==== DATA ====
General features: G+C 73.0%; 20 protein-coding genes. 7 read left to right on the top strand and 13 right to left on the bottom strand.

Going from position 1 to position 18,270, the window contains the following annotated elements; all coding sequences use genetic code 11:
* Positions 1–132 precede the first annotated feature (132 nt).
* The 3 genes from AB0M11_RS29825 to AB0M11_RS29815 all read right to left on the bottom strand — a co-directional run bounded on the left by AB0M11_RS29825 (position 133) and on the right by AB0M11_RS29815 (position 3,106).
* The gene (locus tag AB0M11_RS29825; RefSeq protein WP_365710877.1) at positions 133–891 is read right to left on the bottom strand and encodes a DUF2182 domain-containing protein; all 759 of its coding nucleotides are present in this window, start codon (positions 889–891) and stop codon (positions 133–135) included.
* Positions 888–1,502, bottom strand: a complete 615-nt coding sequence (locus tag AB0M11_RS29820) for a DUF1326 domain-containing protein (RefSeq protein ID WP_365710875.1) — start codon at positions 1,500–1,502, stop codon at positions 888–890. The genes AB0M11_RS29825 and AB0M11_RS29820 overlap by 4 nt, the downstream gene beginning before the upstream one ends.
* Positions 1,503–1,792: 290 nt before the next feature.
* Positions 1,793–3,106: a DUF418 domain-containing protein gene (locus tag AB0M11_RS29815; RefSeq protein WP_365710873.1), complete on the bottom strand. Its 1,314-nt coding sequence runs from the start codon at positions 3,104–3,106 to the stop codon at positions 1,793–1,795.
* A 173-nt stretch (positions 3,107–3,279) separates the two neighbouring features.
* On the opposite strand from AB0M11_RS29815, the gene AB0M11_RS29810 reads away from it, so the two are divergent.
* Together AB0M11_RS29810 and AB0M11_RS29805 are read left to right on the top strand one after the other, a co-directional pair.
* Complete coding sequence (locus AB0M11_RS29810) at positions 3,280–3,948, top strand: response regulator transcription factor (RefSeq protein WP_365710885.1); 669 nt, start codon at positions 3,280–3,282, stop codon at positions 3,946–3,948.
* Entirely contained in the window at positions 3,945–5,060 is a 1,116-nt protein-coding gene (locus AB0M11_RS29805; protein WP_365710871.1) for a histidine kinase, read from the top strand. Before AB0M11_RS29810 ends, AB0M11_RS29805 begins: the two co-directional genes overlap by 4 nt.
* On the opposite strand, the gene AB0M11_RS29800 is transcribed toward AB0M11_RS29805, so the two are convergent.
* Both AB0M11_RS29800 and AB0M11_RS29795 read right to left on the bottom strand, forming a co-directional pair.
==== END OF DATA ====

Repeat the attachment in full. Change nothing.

General features: G+C 73.0%; 20 protein-coding genes. 7 read left to right on the top strand and 13 right to left on the bottom strand.

Going from position 1 to position 18,270, the window contains the following annotated elements; all coding sequences use genetic code 11:
* Positions 1–132 precede the first annotated feature (132 nt).
* The 3 genes from AB0M11_RS29825 to AB0M11_RS29815 all read right to left on the bottom strand — a co-directional run bounded on the left by AB0M11_RS29825 (position 133) and on the right by AB0M11_RS29815 (position 3,106).
* The gene (locus tag AB0M11_RS29825; RefSeq protein WP_365710877.1) at positions 133–891 is read right to left on the bottom strand and encodes a DUF2182 domain-containing protein; all 759 of its coding nucleotides are present in this window, start codon (positions 889–891) and stop codon (positions 133–135) included.
* Positions 888–1,502, bottom strand: a complete 615-nt coding sequence (locus tag AB0M11_RS29820) for a DUF1326 domain-containing protein (RefSeq protein ID WP_365710875.1) — start codon at positions 1,500–1,502, stop codon at positions 888–890. The genes AB0M11_RS29825 and AB0M11_RS29820 overlap by 4 nt, the downstream gene beginning before the upstream one ends.
* Positions 1,503–1,792: 290 nt before the next feature.
* Positions 1,793–3,106: a DUF418 domain-containing protein gene (locus tag AB0M11_RS29815; RefSeq protein WP_365710873.1), complete on the bottom strand. Its 1,314-nt coding sequence runs from the start codon at positions 3,104–3,106 to the stop codon at positions 1,793–1,795.
* A 173-nt stretch (positions 3,107–3,279) separates the two neighbouring features.
* On the opposite strand from AB0M11_RS29815, the gene AB0M11_RS29810 reads away from it, so the two are divergent.
* Together AB0M11_RS29810 and AB0M11_RS29805 are read left to right on the top strand one after the other, a co-directional pair.
* Complete coding sequence (locus AB0M11_RS29810) at positions 3,280–3,948, top strand: response regulator transcription factor (RefSeq protein WP_365710885.1); 669 nt, start codon at positions 3,280–3,282, stop codon at positions 3,946–3,948.
* Entirely contained in the window at positions 3,945–5,060 is a 1,116-nt protein-coding gene (locus AB0M11_RS29805; protein WP_365710871.1) for a histidine kinase, read from the top strand. Before AB0M11_RS29810 ends, AB0M11_RS29805 begins: the two co-directional genes overlap by 4 nt.
* On the opposite strand, the gene AB0M11_RS29800 is transcribed toward AB0M11_RS29805, so the two are convergent.
* Both AB0M11_RS29800 and AB0M11_RS29795 read right to left on the bottom strand, forming a co-directional pair.